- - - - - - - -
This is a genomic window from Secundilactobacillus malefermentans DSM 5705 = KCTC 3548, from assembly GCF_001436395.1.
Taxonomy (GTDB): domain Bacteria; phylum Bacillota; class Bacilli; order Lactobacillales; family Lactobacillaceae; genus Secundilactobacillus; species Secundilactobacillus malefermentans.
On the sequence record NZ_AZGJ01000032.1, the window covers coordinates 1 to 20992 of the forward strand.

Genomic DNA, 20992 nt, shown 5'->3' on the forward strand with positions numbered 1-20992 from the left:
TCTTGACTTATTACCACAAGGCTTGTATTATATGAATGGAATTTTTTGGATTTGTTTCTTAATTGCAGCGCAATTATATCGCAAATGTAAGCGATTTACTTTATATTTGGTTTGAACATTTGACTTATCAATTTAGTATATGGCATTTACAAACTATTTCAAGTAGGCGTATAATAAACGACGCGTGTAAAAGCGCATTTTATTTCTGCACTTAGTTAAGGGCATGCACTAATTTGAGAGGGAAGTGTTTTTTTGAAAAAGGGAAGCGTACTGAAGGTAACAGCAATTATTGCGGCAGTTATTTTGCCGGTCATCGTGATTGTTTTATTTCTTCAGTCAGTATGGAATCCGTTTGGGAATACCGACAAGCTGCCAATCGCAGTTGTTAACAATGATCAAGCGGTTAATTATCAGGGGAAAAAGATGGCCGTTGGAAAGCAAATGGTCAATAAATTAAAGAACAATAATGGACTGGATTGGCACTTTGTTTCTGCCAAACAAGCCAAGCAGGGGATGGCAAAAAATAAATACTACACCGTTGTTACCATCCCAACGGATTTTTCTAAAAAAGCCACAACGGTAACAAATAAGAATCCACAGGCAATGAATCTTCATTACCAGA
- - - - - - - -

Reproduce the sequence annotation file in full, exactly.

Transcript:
This is a genomic window from Secundilactobacillus malefermentans DSM 5705 = KCTC 3548, from assembly GCF_001436395.1.
Taxonomy (GTDB): domain Bacteria; phylum Bacillota; class Bacilli; order Lactobacillales; family Lactobacillaceae; genus Secundilactobacillus; species Secundilactobacillus malefermentans.
On the sequence record NZ_AZGJ01000032.1, the window covers coordinates 1 to 20992 of the forward strand.

Genomic DNA, 20992 nt, shown 5'->3' on the forward strand with positions numbered 1-20992 from the left:
TCTTGACTTATTACCACAAGGCTTGTATTATATGAATGGAATTTTTTGGATTTGTTTCTTAATTGCAGCGCAATTATATCGCAAATGTAAGCGATTTACTTTATATTTGGTTTGAACATTTGACTTATCAATTTAGTATATGGCATTTACAAACTATTTCAAGTAGGCGTATAATAAACGACGCGTGTAAAAGCGCATTTTATTTCTGCACTTAGTTAAGGGCATGCACTAATTTGAGAGGGAAGTGTTTTTTTGAAAAAGGGAAGCGTACTGAAGGTAACAGCAATTATTGCGGCAGTTATTTTGCCGGTCATCGTGATTGTTTTATTTCTTCAGTCAGTATGGAATCCGTTTGGGAATACCGACAAGCTGCCAATCGCAGTTGTTAACAATGATCAAGCGGTTAATTATCAGGGGAAAAAGATGGCCGTTGGAAAGCAAATGGTCAATAAATTAAAGAACAATAATGGACTGGATTGGCACTTTGTTTCTGCCAAACAAGCCAAGCAGGGGATGGCAAAAAATAAATACTACACCGTTGTTACCATCCCAACGGATTTTTCTAAAAAAGCCACAACGGTAACAAATAAGAATCCACAGGCAATGAATCTTCATTACCAGA